Introduction: In the management of patients with chronic lymphocytic leukemia (CLL), oral targeted therapies (OTT) represent a significant advancement. However, for most Canadian public and private payers, their high cost raises concerns about financial impact & affordability. In part, this burden is associated with new expensive OTT that are used on a continuous basis until disease progression or unacceptable toxicity. The introduction of venetoclax-based combinations administered for a fixed duration offers new options for CLL patients with the potential to achieve long remission with manageable side effects for a limited period, and most importantly time off therapy. From a Canadian healthcare system perspective, fixed treatment duration would have the potential to offer better budget predictability and reduced costs. Venetoclax in combination with obinutuzumab (VO) is a fixed duration treatment (12 months) recently approved in Canada, with the potential to reduce the cost burden of treating CLL. The primary objective of this project was to estimate the total cumulative cost per patient of different treatment sequences for adults with CLL, considering first line (1L) and subsequent treatments, over a 10-year time horizon, from a Canadian healthcare system perspective. A secondary objective was to evaluate the economic impact of introducing sequences of treatment with VO in 1L, compared to other sequences of treatment without VO.

Methods: A 10-year partitioned survival model was developed to assess the economic impact of different treatment sequences in CLL. Five health states were included: 1L, second line (2L), third line (3L), supportive care and death. The total number of treatment sequences considered was limited to 100. Key clinical parameters, including progression-free survival and overall survival data, were extracted from pivotal clinical trials of each selected treatment. Analyses were conducted from a Canadian health-care system perspective; accordingly, only direct medical costs were considered, including treatment acquisition costs, administration costs, follow-up and monitoring costs, cost of tumour lysis syndrome prophylaxis, cost of adverse events as well as cost of supportive care. All results were stratified by TP53 aberration.

Results: Total 10-year cumulative costs of treatment sequences starting with each 1L treatment are summarized in Table 1. Overall, treatment sequences starting with VO had lower 10-year cumulative costs compared to sequences starting with other novel agents (i.e., ibrutinib [IBRU] or acalabrutinib [ACAL]). Among patients without TP53 aberration, cumulative costs per patient of sequences starting with VO ranged from $327,574 to $418,213, whereas sequences starting with IBRU or ACAL monotherapy ranged from $772,127 to $930,700 [Figure 1]. Similarly, in adults with TP53 aberration, cumulative costs per patient of sequences starting with VO ranged from $500,639 to $536,507, and sequences starting with IBRU or ACAL monotherapy ranged from $770,737 to $862,554.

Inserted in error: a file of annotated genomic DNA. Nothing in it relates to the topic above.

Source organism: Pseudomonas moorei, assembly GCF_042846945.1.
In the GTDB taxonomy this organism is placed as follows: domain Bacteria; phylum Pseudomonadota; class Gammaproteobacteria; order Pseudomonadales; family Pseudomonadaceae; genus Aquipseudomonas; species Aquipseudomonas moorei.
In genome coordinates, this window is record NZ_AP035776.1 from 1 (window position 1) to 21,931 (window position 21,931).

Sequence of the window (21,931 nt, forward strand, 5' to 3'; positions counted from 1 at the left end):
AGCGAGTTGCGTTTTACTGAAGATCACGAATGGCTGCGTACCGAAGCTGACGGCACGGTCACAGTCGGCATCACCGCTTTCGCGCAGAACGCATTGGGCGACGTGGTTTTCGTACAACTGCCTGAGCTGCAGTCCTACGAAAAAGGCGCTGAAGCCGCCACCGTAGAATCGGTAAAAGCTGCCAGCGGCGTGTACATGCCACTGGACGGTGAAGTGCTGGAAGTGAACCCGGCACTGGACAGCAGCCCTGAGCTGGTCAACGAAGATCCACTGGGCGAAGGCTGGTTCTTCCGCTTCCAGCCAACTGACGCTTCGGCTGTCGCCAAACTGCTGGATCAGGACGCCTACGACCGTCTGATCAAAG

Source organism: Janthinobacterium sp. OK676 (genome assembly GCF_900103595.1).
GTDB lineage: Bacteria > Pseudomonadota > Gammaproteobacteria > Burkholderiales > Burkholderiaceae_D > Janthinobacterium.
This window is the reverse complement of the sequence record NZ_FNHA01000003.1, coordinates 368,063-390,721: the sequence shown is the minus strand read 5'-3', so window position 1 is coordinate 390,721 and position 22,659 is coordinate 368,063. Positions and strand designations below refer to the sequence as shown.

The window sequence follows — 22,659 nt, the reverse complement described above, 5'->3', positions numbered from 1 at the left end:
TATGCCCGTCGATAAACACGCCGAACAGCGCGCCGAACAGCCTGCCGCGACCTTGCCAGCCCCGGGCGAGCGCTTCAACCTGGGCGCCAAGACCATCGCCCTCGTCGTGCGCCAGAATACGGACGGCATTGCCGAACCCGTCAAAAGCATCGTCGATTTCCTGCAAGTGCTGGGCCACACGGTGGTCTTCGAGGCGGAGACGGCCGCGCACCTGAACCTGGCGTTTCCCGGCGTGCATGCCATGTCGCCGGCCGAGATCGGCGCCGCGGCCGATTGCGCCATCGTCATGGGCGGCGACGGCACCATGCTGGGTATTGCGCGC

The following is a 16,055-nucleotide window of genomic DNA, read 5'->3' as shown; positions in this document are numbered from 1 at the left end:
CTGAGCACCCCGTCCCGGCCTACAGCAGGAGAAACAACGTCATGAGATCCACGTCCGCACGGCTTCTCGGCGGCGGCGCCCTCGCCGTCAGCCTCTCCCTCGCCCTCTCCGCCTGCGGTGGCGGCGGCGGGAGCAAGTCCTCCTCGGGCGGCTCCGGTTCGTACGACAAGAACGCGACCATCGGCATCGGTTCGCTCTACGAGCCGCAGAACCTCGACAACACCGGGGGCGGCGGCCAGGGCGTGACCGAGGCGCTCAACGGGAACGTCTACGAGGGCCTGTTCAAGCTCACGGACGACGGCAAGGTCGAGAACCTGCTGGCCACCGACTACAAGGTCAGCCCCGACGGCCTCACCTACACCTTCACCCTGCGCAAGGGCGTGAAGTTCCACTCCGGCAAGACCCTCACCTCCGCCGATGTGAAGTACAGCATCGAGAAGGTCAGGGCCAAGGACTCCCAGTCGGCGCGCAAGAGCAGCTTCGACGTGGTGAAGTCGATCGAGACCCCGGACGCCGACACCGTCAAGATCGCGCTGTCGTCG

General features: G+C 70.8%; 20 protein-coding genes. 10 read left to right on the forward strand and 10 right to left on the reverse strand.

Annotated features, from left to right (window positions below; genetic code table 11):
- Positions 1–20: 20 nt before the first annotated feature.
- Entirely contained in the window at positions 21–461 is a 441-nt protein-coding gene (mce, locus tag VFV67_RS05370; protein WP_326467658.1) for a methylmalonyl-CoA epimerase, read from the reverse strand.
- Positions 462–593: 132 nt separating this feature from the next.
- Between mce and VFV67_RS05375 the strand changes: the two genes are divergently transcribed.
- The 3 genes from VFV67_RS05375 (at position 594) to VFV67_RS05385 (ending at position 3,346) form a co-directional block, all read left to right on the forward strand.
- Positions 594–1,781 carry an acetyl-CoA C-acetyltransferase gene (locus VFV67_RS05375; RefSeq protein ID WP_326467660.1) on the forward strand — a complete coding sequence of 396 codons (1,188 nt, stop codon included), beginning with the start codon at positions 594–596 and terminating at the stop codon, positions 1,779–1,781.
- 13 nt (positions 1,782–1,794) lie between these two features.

Cumulative costs for treatment sequences were largely determined by the first two lines of treatment. When comparing treatment sequences with the same 1L therapy, sequences with continuous novel therapies in 2L (e.g., ACAL monotherapy) resulted in higher costs compared to sequences with fixed duration (e.g., venetoclax in combination with rituximab).

For patients without TP53 aberration, the economic impact of treating all patients with VO led to savings of $169,341 per patient, over 10 years compared to any other 1L treatment, for the Canadian healthcare system. Savings over 10 years were even higher ($293,731) for patients with TP53 aberration. Although TP53 patients are preferably treated with expensive continuous OTT, VO, a fixed duration OTT, also demonstrates a clear and indisputable therapeutic value in this patient population, with a progression-free survival of 40.6% at 60 months; therefore, making VO available to all patients considerably increases cost savings.

Conclusions: Treatment sequences starting with VO regimen in 1L resulted in lower costs compared to sequences starting with other novel agents administered until disease progression. These savings are mainly due to substantial reductions in treatment costs associated with a fixed treatment duration.

Guinan:PeriPharm Inc.: Current Employment; AbbVie Corporation: Consultancy. Lachaine:PeriPharm Inc.: Current Employment, Current equity holder in private company; AbbVie Corporation: Consultancy. Paul Roc:AbbVie Corporation: Current Employment. Bull:AbbVie Corporation: Current Employment. Tankala:AbbVie Corporation: Current Employment. Barakat:AbbVie Corporation: Current Employment. Hillis:Lundbeck: Research Funding; Novartis: Consultancy; AbbVie Corporation: Consultancy; Bristol-Myers Squibb: Consultancy; Paladin: Consultancy; Sierra Oncology: Research Funding; Janssen: Consultancy; Pfizer: Consultancy; AstraZeneca: Research Funding; Novartis: Research Funding. Banerji:CancerCare Manitoba: Research Funding; CIHR: Research Funding; AstraZeneca: Consultancy; Lundbeck: Consultancy; Roche: Consultancy; AbbVie: Consultancy, Research Funding; Janssen: Consultancy, Research Funding; Gilead: Consultancy; Research Manitoba: Research Funding.

Author notes


Asterisk with author names denotes non-ASH members.

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